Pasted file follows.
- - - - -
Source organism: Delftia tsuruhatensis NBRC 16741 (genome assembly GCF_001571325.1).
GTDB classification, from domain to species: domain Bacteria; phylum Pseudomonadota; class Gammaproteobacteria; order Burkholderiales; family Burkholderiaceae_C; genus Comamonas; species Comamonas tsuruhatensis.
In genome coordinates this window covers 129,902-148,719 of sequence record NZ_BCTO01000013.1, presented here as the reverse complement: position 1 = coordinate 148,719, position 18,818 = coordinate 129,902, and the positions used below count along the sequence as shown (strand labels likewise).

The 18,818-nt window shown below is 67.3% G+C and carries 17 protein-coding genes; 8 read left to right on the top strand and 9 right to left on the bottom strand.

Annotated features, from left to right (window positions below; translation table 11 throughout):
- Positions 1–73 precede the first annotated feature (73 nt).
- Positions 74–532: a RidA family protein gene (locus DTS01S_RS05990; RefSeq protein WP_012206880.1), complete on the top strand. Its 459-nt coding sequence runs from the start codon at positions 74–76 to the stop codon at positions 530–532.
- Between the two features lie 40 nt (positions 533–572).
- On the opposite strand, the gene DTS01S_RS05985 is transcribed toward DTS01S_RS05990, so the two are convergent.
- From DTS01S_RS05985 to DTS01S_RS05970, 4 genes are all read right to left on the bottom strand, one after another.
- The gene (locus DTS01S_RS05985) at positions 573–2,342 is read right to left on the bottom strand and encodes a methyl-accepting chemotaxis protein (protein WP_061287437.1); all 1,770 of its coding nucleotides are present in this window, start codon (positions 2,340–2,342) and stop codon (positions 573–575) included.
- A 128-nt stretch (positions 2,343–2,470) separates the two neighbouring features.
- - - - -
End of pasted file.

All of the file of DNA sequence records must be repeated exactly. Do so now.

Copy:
Source organism: Delftia tsuruhatensis NBRC 16741 (genome assembly GCF_001571325.1).
GTDB classification, from domain to species: domain Bacteria; phylum Pseudomonadota; class Gammaproteobacteria; order Burkholderiales; family Burkholderiaceae_C; genus Comamonas; species Comamonas tsuruhatensis.
In genome coordinates this window covers 129,902-148,719 of sequence record NZ_BCTO01000013.1, presented here as the reverse complement: position 1 = coordinate 148,719, position 18,818 = coordinate 129,902, and the positions used below count along the sequence as shown (strand labels likewise).

The 18,818-nt window shown below is 67.3% G+C and carries 17 protein-coding genes; 8 read left to right on the top strand and 9 right to left on the bottom strand.

Annotated features, from left to right (window positions below; translation table 11 throughout):
- Positions 1–73 precede the first annotated feature (73 nt).
- Positions 74–532: a RidA family protein gene (locus DTS01S_RS05990; RefSeq protein WP_012206880.1), complete on the top strand. Its 459-nt coding sequence runs from the start codon at positions 74–76 to the stop codon at positions 530–532.
- Between the two features lie 40 nt (positions 533–572).
- On the opposite strand, the gene DTS01S_RS05985 is transcribed toward DTS01S_RS05990, so the two are convergent.
- From DTS01S_RS05985 to DTS01S_RS05970, 4 genes are all read right to left on the bottom strand, one after another.
- The gene (locus DTS01S_RS05985) at positions 573–2,342 is read right to left on the bottom strand and encodes a methyl-accepting chemotaxis protein (protein WP_061287437.1); all 1,770 of its coding nucleotides are present in this window, start codon (positions 2,340–2,342) and stop codon (positions 573–575) included.
- A 128-nt stretch (positions 2,343–2,470) separates the two neighbouring features.